Erdoğan says Iran-backed pro-Assad militia acted on its own near Afrin

Erdoğan says Iran-backed pro-Assad militia acted on its own near Afrin

President Recep Tayyip Erdoğan confirmed Tuesday that a pro-regime terror group attempting to enter Syria's Afrin was pushed back by Turkish artillery shelling.

Speaking at a press conference with his Macedonian counterpart Gjorge Ivanov at the Presidential Complex in Ankara, Erdoğan said Turkey has already agreed with Russia and Iran regarding Afrin, and said the terror group was acting independently.

"Unfortunately, these kinds of terror organizations take wrong steps with the decisions they take. It is not possible for us to allow this. They will pay a heavy price," Erdoğan said.

Earlier on Tuesday, Iran-backed pro-Assad militias retreated back to regime-controlled areas after the Turkish military started shelling a convoy as a warning, which was 10 kilometers from entering Afrin to fight alongside the PKK terror organization's Syrian affiliate the People's Protection Units (YPG).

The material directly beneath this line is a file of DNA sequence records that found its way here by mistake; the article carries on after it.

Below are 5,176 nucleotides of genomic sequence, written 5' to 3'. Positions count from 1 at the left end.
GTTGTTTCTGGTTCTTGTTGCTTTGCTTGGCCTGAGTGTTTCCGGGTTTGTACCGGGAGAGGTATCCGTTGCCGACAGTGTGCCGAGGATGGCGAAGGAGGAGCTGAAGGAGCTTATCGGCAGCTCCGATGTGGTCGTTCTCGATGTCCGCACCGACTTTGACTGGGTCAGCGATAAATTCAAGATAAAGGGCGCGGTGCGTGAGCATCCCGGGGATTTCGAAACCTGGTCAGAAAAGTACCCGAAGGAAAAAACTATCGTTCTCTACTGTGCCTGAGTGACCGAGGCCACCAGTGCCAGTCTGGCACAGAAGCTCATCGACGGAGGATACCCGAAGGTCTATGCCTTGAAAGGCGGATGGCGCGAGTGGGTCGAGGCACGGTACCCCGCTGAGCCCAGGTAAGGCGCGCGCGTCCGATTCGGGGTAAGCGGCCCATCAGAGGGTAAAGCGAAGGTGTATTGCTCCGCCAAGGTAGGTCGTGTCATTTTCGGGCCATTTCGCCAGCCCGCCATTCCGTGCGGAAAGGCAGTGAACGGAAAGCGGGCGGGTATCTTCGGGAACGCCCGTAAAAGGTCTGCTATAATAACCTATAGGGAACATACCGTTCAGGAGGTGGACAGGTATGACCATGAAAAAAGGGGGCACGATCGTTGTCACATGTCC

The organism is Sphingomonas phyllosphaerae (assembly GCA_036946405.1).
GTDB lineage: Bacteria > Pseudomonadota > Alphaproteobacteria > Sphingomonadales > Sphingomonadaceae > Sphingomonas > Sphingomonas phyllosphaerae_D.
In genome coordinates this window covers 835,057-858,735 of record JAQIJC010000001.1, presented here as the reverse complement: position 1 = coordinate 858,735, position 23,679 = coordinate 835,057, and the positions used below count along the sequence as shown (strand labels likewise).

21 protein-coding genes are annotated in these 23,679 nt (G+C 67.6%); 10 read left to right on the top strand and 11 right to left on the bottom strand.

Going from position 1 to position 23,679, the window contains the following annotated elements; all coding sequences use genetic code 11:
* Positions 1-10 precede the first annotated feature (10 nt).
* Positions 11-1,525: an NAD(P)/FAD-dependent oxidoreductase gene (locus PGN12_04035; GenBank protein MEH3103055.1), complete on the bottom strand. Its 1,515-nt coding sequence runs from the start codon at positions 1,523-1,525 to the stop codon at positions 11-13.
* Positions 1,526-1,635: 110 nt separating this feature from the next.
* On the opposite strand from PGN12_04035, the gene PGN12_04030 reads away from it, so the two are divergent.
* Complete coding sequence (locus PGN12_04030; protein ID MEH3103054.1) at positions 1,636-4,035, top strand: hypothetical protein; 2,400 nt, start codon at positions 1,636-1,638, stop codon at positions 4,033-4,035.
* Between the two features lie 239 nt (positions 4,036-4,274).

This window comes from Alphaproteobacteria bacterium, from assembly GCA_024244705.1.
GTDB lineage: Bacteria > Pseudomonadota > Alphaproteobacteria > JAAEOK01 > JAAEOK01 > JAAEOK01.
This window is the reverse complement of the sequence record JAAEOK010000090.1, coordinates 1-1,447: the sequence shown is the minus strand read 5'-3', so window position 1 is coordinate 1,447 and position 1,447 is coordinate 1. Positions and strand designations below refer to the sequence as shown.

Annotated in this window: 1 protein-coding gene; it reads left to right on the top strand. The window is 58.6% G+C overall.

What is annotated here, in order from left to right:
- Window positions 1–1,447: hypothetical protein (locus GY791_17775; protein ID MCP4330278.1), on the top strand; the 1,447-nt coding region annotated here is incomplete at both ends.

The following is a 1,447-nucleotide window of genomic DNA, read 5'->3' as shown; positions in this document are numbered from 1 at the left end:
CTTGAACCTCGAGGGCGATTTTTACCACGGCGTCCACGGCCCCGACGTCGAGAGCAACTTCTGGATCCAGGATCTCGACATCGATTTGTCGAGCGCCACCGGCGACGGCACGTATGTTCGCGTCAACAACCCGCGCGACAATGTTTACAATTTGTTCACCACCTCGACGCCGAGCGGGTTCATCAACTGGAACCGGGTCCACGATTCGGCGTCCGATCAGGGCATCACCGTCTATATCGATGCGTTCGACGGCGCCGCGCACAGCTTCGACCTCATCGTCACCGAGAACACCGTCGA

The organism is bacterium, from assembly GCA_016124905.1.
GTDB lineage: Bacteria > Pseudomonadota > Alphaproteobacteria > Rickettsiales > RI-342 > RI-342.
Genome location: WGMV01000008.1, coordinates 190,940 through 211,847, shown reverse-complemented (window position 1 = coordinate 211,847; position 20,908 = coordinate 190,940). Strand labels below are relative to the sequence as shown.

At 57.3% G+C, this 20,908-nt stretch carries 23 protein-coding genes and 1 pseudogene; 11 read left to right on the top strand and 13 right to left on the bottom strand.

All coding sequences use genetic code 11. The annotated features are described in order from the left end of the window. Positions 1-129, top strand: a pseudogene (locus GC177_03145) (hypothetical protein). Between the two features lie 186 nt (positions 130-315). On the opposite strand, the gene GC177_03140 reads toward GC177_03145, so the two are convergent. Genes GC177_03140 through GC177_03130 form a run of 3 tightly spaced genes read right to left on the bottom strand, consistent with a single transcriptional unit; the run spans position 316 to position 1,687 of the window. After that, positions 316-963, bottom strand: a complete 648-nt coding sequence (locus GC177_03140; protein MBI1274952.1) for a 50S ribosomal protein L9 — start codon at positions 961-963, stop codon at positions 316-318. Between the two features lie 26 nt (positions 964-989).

Syrian State TV reported about 20 vehicles with heavy machine guns mounted on them entering Afrin from the nearby villages of Nubul and Zahraa with scores of gunmen were on the vehicles waving Syrian flags and chanting pro-Assad slogans.

Anadolu Agency and sources on the ground said the convoy was forced to retreat back to Nubul and Zahraa after the shelling.

On Sunday, a senior YPG official told Reuters that the group had reached a deal for the Syrian army to enter Afrin and that it could be implemented within two days.

However, the deal was denied a day after by a YPG spokesman Nouri Mahmoud, saying there was only a call from the terrorist group for the Syrian army "to come in and protect the borders."

The Turkish foreign minister warned the regime against entering the Syrian town shortly after Syrian state media said pro-regime forces would enter Afrin "within hours" to "bolster" local forces in confronting Turkey's Operation Olive Branch after reaching an agreement with the YPG.

President Recep Tayyip Erdoğan also held two separate phone calls with his Russian counterpart Vladimir Putin and Iranian President Hassan Rouhani to warn against such a move.

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